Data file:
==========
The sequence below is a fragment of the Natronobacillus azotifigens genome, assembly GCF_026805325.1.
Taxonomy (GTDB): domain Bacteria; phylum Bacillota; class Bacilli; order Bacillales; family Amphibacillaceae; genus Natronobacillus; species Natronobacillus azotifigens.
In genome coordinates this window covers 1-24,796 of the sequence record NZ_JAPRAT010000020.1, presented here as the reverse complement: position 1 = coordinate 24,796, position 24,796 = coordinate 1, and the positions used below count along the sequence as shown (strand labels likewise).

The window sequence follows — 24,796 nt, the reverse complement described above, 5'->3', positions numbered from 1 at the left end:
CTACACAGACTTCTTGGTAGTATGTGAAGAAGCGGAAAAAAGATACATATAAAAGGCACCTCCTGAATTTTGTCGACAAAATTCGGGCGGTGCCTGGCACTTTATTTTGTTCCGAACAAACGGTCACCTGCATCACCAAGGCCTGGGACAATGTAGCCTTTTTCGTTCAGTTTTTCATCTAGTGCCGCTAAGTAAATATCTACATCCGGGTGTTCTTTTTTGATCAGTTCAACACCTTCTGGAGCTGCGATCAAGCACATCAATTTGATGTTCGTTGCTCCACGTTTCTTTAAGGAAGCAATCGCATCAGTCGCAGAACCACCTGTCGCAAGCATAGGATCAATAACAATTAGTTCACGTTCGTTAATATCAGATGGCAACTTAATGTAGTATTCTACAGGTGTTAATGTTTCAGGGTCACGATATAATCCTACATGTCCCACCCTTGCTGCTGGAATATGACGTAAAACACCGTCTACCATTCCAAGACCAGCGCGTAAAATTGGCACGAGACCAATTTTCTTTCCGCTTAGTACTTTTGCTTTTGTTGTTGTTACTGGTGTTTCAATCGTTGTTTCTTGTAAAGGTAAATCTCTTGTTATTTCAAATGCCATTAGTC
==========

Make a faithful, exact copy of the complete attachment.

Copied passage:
The sequence below is a fragment of the Natronobacillus azotifigens genome, assembly GCF_026805325.1.
Taxonomy (GTDB): domain Bacteria; phylum Bacillota; class Bacilli; order Bacillales; family Amphibacillaceae; genus Natronobacillus; species Natronobacillus azotifigens.
In genome coordinates this window covers 1-24,796 of the sequence record NZ_JAPRAT010000020.1, presented here as the reverse complement: position 1 = coordinate 24,796, position 24,796 = coordinate 1, and the positions used below count along the sequence as shown (strand labels likewise).

The window sequence follows — 24,796 nt, the reverse complement described above, 5'->3', positions numbered from 1 at the left end:
CTACACAGACTTCTTGGTAGTATGTGAAGAAGCGGAAAAAAGATACATATAAAAGGCACCTCCTGAATTTTGTCGACAAAATTCGGGCGGTGCCTGGCACTTTATTTTGTTCCGAACAAACGGTCACCTGCATCACCAAGGCCTGGGACAATGTAGCCTTTTTCGTTCAGTTTTTCATCTAGTGCCGCTAAGTAAATATCTACATCCGGGTGTTCTTTTTTGATCAGTTCAACACCTTCTGGAGCTGCGATCAAGCACATCAATTTGATGTTCGTTGCTCCACGTTTCTTTAAGGAAGCAATCGCATCAGTCGCAGAACCACCTGTCGCAAGCATAGGATCAATAACAATTAGTTCACGTTCGTTAATATCAGATGGCAACTTAATGTAGTATTCTACAGGTGTTAATGTTTCAGGGTCACGATATAATCCTACATGTCCCACCCTTGCTGCTGGAATATGACGTAAAACACCGTCTACCATTCCAAGACCAGCGCGTAAAATTGGCACGAGACCAATTTTCTTTCCGCTTAGTACTTTTGCTTTTGTTGTTGTTACTGGTGTTTCAATCGTTGTTTCTTGTAAAGGTAAATCTCTTGTTATTTCAAATGCCATTAGTC